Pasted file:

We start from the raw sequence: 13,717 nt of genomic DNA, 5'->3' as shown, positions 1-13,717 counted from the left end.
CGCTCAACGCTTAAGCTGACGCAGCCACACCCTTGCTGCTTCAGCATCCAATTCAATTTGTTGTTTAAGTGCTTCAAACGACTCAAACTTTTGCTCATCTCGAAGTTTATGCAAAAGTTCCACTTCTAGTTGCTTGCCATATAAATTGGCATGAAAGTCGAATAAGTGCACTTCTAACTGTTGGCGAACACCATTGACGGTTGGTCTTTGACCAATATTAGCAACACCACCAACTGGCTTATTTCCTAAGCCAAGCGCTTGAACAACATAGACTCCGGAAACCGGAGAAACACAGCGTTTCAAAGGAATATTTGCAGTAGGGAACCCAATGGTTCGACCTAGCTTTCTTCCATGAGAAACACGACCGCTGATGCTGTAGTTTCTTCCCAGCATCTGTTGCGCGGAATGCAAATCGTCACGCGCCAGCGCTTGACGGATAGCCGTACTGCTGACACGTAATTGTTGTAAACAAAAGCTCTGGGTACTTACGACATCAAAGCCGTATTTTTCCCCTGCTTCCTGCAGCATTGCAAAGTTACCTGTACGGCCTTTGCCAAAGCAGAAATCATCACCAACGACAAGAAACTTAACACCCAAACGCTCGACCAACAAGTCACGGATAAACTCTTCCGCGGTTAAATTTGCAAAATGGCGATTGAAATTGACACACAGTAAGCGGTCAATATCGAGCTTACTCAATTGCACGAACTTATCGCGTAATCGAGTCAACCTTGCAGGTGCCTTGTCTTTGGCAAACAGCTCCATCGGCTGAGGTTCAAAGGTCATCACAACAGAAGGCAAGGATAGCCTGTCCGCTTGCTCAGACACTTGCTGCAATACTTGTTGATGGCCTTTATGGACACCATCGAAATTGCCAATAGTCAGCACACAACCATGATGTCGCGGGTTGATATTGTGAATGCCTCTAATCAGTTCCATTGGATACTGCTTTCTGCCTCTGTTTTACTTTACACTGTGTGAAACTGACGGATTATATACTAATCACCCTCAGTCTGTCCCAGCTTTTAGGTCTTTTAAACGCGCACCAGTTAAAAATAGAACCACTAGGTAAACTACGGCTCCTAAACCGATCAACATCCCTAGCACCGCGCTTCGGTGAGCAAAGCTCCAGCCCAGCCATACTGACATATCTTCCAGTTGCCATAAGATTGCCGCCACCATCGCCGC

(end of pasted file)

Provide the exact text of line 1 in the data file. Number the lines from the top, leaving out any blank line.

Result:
We start from the raw sequence: 13,717 nt of genomic DNA, 5'->3' as shown, positions 1-13,717 counted from the left end.